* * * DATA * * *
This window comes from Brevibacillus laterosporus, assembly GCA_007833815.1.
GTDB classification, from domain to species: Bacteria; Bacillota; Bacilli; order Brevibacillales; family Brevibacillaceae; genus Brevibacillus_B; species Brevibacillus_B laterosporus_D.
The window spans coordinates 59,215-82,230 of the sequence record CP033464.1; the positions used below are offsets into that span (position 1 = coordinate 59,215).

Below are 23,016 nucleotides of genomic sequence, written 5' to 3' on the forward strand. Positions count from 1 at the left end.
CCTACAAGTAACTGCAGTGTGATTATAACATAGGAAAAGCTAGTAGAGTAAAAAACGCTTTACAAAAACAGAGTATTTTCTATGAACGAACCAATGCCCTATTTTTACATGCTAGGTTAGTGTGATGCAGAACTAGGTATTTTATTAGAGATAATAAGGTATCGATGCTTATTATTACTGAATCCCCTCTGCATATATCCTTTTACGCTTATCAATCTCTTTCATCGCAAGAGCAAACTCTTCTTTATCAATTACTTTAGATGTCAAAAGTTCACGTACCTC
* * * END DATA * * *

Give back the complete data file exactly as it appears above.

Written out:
This window comes from Brevibacillus laterosporus, assembly GCA_007833815.1.
GTDB classification, from domain to species: Bacteria; Bacillota; Bacilli; order Brevibacillales; family Brevibacillaceae; genus Brevibacillus_B; species Brevibacillus_B laterosporus_D.
The window spans coordinates 59,215-82,230 of the sequence record CP033464.1; the positions used below are offsets into that span (position 1 = coordinate 59,215).

Below are 23,016 nucleotides of genomic sequence, written 5' to 3' on the forward strand. Positions count from 1 at the left end.
CCTACAAGTAACTGCAGTGTGATTATAACATAGGAAAAGCTAGTAGAGTAAAAAACGCTTTACAAAAACAGAGTATTTTCTATGAACGAACCAATGCCCTATTTTTACATGCTAGGTTAGTGTGATGCAGAACTAGGTATTTTATTAGAGATAATAAGGTATCGATGCTTATTATTACTGAATCCCCTCTGCATATATCCTTTTACGCTTATCAATCTCTTTCATCGCAAGAGCAAACTCTTCTTTATCAATTACTTTAGATGTCAAAAGTTCACGTACCTC